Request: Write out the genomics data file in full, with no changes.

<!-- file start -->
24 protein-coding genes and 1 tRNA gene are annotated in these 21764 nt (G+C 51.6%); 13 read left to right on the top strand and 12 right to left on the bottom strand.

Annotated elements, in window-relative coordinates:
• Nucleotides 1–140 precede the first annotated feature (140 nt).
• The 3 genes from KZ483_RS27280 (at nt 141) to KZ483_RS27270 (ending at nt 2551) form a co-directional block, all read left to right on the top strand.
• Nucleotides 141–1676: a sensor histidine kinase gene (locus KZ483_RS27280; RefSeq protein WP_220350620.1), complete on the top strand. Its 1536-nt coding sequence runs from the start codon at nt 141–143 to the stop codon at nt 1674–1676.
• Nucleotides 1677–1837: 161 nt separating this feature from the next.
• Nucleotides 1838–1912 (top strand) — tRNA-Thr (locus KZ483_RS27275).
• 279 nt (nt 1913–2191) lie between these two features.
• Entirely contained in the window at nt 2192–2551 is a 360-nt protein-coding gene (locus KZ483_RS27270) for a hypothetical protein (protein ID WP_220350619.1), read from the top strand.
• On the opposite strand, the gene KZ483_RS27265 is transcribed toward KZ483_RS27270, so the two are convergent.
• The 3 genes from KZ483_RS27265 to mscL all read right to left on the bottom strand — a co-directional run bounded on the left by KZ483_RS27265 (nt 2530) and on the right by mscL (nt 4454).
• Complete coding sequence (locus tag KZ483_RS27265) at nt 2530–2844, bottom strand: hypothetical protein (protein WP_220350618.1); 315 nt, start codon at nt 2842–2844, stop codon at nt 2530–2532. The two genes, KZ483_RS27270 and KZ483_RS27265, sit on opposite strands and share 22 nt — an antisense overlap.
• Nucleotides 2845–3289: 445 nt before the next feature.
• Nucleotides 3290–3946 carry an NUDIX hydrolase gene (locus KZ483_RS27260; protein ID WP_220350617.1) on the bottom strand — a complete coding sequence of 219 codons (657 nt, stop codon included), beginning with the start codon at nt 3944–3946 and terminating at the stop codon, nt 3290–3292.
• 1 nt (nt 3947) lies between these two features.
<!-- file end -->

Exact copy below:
24 protein-coding genes and 1 tRNA gene are annotated in these 21764 nt (G+C 51.6%); 13 read left to right on the top strand and 12 right to left on the bottom strand.

Annotated elements, in window-relative coordinates:
• Nucleotides 1–140 precede the first annotated feature (140 nt).
• The 3 genes from KZ483_RS27280 (at nt 141) to KZ483_RS27270 (ending at nt 2551) form a co-directional block, all read left to right on the top strand.
• Nucleotides 141–1676: a sensor histidine kinase gene (locus KZ483_RS27280; RefSeq protein WP_220350620.1), complete on the top strand. Its 1536-nt coding sequence runs from the start codon at nt 141–143 to the stop codon at nt 1674–1676.
• Nucleotides 1677–1837: 161 nt separating this feature from the next.
• Nucleotides 1838–1912 (top strand) — tRNA-Thr (locus KZ483_RS27275).
• 279 nt (nt 1913–2191) lie between these two features.
• Entirely contained in the window at nt 2192–2551 is a 360-nt protein-coding gene (locus KZ483_RS27270) for a hypothetical protein (protein ID WP_220350619.1), read from the top strand.
• On the opposite strand, the gene KZ483_RS27265 is transcribed toward KZ483_RS27270, so the two are convergent.
• The 3 genes from KZ483_RS27265 to mscL all read right to left on the bottom strand — a co-directional run bounded on the left by KZ483_RS27265 (nt 2530) and on the right by mscL (nt 4454).
• Complete coding sequence (locus tag KZ483_RS27265) at nt 2530–2844, bottom strand: hypothetical protein (protein WP_220350618.1); 315 nt, start codon at nt 2842–2844, stop codon at nt 2530–2532. The two genes, KZ483_RS27270 and KZ483_RS27265, sit on opposite strands and share 22 nt — an antisense overlap.
• Nucleotides 2845–3289: 445 nt before the next feature.
• Nucleotides 3290–3946 carry an NUDIX hydrolase gene (locus KZ483_RS27260; protein ID WP_220350617.1) on the bottom strand — a complete coding sequence of 219 codons (657 nt, stop codon included), beginning with the start codon at nt 3944–3946 and terminating at the stop codon, nt 3290–3292.
• 1 nt (nt 3947) lies between these two features.